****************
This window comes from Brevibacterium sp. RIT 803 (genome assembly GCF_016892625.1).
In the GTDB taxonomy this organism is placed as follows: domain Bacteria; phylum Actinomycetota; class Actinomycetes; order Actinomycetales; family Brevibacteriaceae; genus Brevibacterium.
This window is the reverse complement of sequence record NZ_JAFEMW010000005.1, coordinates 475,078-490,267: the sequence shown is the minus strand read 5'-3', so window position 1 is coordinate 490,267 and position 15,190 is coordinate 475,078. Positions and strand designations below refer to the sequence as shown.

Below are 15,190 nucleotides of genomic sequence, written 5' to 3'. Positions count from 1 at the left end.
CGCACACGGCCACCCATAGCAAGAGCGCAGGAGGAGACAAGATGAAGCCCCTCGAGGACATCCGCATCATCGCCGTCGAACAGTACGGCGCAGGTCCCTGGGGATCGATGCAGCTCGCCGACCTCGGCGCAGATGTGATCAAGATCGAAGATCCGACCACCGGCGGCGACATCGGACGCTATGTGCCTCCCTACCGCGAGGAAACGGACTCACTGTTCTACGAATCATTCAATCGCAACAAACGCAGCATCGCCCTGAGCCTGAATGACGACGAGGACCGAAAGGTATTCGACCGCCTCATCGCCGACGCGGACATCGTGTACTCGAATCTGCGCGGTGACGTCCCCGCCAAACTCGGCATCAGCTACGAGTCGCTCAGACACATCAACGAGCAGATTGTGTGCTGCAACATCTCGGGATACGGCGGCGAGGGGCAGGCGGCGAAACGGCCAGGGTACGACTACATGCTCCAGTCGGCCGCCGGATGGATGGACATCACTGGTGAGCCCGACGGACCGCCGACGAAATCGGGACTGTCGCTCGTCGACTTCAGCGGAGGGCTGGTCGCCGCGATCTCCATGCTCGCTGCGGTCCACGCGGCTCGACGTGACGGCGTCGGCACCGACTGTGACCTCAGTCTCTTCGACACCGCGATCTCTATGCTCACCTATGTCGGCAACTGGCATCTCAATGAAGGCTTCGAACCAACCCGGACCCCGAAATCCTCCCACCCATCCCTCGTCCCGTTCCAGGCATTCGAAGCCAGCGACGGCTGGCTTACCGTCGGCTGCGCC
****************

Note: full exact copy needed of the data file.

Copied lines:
This window comes from Brevibacterium sp. RIT 803 (genome assembly GCF_016892625.1).
In the GTDB taxonomy this organism is placed as follows: domain Bacteria; phylum Actinomycetota; class Actinomycetes; order Actinomycetales; family Brevibacteriaceae; genus Brevibacterium.
This window is the reverse complement of sequence record NZ_JAFEMW010000005.1, coordinates 475,078-490,267: the sequence shown is the minus strand read 5'-3', so window position 1 is coordinate 490,267 and position 15,190 is coordinate 475,078. Positions and strand designations below refer to the sequence as shown.

Below are 15,190 nucleotides of genomic sequence, written 5' to 3'. Positions count from 1 at the left end.
CGCACACGGCCACCCATAGCAAGAGCGCAGGAGGAGACAAGATGAAGCCCCTCGAGGACATCCGCATCATCGCCGTCGAACAGTACGGCGCAGGTCCCTGGGGATCGATGCAGCTCGCCGACCTCGGCGCAGATGTGATCAAGATCGAAGATCCGACCACCGGCGGCGACATCGGACGCTATGTGCCTCCCTACCGCGAGGAAACGGACTCACTGTTCTACGAATCATTCAATCGCAACAAACGCAGCATCGCCCTGAGCCTGAATGACGACGAGGACCGAAAGGTATTCGACCGCCTCATCGCCGACGCGGACATCGTGTACTCGAATCTGCGCGGTGACGTCCCCGCCAAACTCGGCATCAGCTACGAGTCGCTCAGACACATCAACGAGCAGATTGTGTGCTGCAACATCTCGGGATACGGCGGCGAGGGGCAGGCGGCGAAACGGCCAGGGTACGACTACATGCTCCAGTCGGCCGCCGGATGGATGGACATCACTGGTGAGCCCGACGGACCGCCGACGAAATCGGGACTGTCGCTCGTCGACTTCAGCGGAGGGCTGGTCGCCGCGATCTCCATGCTCGCTGCGGTCCACGCGGCTCGACGTGACGGCGTCGGCACCGACTGTGACCTCAGTCTCTTCGACACCGCGATCTCTATGCTCACCTATGTCGGCAACTGGCATCTCAATGAAGGCTTCGAACCAACCCGGACCCCGAAATCCTCCCACCCATCCCTCGTCCCGTTCCAGGCATTCGAAGCCAGCGACGGCTGGCTTACCGTCGGCTGCGCC